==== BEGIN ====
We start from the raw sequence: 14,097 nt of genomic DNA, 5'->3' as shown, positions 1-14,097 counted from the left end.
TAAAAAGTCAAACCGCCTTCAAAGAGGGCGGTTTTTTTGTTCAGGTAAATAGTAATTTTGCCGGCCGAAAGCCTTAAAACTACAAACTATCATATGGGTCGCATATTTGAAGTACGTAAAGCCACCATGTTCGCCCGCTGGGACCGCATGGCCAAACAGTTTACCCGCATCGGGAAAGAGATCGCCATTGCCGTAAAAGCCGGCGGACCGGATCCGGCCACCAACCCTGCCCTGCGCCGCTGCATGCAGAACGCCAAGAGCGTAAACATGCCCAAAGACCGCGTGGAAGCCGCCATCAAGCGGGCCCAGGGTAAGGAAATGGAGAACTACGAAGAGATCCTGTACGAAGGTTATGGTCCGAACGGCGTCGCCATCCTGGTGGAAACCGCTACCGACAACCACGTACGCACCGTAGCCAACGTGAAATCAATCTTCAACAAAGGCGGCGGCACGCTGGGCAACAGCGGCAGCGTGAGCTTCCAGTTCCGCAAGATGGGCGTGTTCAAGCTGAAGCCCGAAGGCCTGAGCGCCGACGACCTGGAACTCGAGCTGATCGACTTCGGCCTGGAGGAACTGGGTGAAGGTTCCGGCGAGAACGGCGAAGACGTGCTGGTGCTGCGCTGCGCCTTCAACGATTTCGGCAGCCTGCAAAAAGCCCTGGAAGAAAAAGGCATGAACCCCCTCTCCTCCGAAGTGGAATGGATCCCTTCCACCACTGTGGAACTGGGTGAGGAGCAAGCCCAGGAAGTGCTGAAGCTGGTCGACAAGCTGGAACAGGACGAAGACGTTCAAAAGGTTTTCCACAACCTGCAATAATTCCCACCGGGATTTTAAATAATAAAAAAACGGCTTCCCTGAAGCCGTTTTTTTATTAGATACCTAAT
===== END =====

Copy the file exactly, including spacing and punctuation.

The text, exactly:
We start from the raw sequence: 14,097 nt of genomic DNA, 5'->3' as shown, positions 1-14,097 counted from the left end.
TAAAAAGTCAAACCGCCTTCAAAGAGGGCGGTTTTTTTGTTCAGGTAAATAGTAATTTTGCCGGCCGAAAGCCTTAAAACTACAAACTATCATATGGGTCGCATATTTGAAGTACGTAAAGCCACCATGTTCGCCCGCTGGGACCGCATGGCCAAACAGTTTACCCGCATCGGGAAAGAGATCGCCATTGCCGTAAAAGCCGGCGGACCGGATCCGGCCACCAACCCTGCCCTGCGCCGCTGCATGCAGAACGCCAAGAGCGTAAACATGCCCAAAGACCGCGTGGAAGCCGCCATCAAGCGGGCCCAGGGTAAGGAAATGGAGAACTACGAAGAGATCCTGTACGAAGGTTATGGTCCGAACGGCGTCGCCATCCTGGTGGAAACCGCTACCGACAACCACGTACGCACCGTAGCCAACGTGAAATCAATCTTCAACAAAGGCGGCGGCACGCTGGGCAACAGCGGCAGCGTGAGCTTCCAGTTCCGCAAGATGGGCGTGTTCAAGCTGAAGCCCGAAGGCCTGAGCGCCGACGACCTGGAACTCGAGCTGATCGACTTCGGCCTGGAGGAACTGGGTGAAGGTTCCGGCGAGAACGGCGAAGACGTGCTGGTGCTGCGCTGCGCCTTCAACGATTTCGGCAGCCTGCAAAAAGCCCTGGAAGAAAAAGGCATGAACCCCCTCTCCTCCGAAGTGGAATGGATCCCTTCCACCACTGTGGAACTGGGTGAGGAGCAAGCCCAGGAAGTGCTGAAGCTGGTCGACAAGCTGGAACAGGACGAAGACGTTCAAAAGGTTTTCCACAACCTGCAATAATTCCCACCGGGATTTTAAATAATAAAAAAACGGCTTCCCTGAAGCCGTTTTTTTATTAGATACCTAAT